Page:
The Girl With The Dragon Tattoo
(Män som hatar kvinnor)
Directed by Neils Arden Oplev
“Millennium: Part 1 – Men Who Hate Women” – International (English title) (series title)
“The Girl with the Dragon Tattoo” – International (English title)
Try and see The Girl With the Dragon Tattoo. It’s the first of the three movies in the Millenium Trilogy by Stieg Larrson, which is a major international bestseller. Apparently, the estate insisted on a Swedish production before anything else.
The audio book versions of all three novels are discussed at length in the Audio Books article on this site. These were abridged versions, getting the book down to six or seven hours. The movie has to do it in just over two, and succeeds by ruthlessly eliminating sub-plots, and refining the theme to its major strand, taken at pace. After the denoument, the strands are drawn together in both the book and the film, though in the film they’d hardly been touched on. The way this was done, absolutely coherently, is a master class in adaptation from book to film. They didn’t shirk about taking major decisions about re-sequencing some bits, and maintained the exciting central action. It’s a major contrast with the lacklustre film of the Da Vinci Code, where everyone I spoke to felt they’d come a very poor second to the book.
You need to see the Swedish one, as it’s extremely good and I fear a lot will be lost in the forthcoming Hollywood version. Everyone looks real in the Swedish one, which may not be so when Hollywood fills it with perfect people. It’s fascinating to see professional actors who’ve had long careers, and honed their craft without ever becoming the major stars equivalent American or British actors would have done. One result is you think of the guy playing Mikael Blomkvist as Mikael Blomkvist. Put George Clooney in the part and you’d be thinking George Clooney all the time In fact, Clooney is exactly who I’d cast for the American version.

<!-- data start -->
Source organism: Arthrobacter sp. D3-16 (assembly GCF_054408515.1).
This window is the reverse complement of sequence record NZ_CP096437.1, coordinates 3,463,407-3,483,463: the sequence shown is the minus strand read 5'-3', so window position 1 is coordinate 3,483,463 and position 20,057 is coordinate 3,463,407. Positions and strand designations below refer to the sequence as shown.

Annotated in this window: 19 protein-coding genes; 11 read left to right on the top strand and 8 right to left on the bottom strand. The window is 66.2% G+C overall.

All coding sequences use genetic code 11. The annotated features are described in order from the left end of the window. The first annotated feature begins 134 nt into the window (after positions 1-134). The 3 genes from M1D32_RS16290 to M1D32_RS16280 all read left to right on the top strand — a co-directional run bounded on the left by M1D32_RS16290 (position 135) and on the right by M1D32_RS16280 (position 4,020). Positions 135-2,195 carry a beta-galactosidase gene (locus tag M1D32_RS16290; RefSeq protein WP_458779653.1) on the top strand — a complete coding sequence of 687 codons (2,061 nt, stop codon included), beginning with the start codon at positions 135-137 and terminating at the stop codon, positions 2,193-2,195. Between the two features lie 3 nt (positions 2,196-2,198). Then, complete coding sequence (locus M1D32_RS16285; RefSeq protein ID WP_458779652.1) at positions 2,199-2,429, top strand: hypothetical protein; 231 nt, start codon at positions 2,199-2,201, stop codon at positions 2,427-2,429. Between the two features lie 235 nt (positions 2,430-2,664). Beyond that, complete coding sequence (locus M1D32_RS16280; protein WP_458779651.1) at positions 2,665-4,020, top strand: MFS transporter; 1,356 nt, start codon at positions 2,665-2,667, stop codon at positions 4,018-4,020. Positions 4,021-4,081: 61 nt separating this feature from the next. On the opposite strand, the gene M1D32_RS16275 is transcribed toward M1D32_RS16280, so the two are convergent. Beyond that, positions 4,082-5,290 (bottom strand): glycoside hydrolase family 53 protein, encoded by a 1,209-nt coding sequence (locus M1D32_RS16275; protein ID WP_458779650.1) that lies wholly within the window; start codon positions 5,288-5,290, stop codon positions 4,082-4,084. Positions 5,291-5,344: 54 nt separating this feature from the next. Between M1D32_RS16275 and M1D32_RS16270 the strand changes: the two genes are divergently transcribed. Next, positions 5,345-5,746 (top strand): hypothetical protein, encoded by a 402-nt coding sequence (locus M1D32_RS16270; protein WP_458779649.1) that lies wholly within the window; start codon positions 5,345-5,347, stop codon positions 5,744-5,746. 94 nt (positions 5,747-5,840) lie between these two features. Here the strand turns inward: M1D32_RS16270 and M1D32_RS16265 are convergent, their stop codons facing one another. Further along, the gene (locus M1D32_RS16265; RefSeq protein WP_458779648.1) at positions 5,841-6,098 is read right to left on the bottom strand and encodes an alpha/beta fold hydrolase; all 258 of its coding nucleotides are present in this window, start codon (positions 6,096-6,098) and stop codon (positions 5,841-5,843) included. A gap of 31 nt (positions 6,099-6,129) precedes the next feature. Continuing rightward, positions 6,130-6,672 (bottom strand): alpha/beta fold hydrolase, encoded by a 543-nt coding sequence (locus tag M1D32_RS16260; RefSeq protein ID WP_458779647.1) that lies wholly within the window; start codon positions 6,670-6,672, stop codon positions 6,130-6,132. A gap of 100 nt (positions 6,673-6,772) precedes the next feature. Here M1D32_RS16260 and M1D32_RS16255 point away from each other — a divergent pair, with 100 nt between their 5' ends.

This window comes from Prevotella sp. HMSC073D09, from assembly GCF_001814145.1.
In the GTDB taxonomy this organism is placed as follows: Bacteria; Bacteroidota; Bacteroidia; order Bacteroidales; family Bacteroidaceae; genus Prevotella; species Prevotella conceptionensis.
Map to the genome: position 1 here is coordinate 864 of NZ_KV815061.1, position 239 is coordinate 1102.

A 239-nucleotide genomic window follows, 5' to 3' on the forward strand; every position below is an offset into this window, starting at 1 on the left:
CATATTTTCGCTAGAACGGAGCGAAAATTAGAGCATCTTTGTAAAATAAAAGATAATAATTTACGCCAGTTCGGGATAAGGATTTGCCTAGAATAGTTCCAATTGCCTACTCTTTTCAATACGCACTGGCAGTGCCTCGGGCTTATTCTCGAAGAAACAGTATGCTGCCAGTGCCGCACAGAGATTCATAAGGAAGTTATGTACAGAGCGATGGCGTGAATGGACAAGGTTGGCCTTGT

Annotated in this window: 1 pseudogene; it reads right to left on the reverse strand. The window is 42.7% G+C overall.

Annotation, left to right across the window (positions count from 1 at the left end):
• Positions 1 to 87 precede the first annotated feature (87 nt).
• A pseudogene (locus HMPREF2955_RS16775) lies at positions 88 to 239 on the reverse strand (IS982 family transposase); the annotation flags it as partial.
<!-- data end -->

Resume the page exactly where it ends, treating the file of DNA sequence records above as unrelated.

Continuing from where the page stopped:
Swedish-English: “mördare” = “murderer”. “mördad” = “murdered”.
“kan ringa” = “can ring (you)”/”will call (you)”.
(Courtesy of a friend)
I was smiling at the translation, not speaking a word of Swedish it sounded just like they were saying “murder” and “murdered” in Swedish, but the author of the English subtitles had to prove they were working by translating it as “killer” and “killed”. There were lots like that. I can’t remember them all, but found myself trying to guess the Swedish a lot. One was someone saying something like “can ring” but the subtitle was “will call.
But I’ve always been a harsh judge of subtitles, which I vastly prefer to dubbing. The mind doesn’t take to seeing the lips moving differently to what you hear. We spent enough weeks effectively “dubbing” Wallace and Gromit into ELT-friendly English to know that. My dislike of dubbing began in the 60s when I watched Un Homme Et Une Femme, first with English subtitles, then a few months later in a dubbed version. In the subtitled version, the guy at the station shrugs as his lover leaves and murmurs ‘Les femmes …’ In the English dubbed version, a Jerry Lewis soundalike pipes up with ‘Oh, boy! I guess you’ll never understand women if you live to be a hundred!’ Words were gained, but something was lost.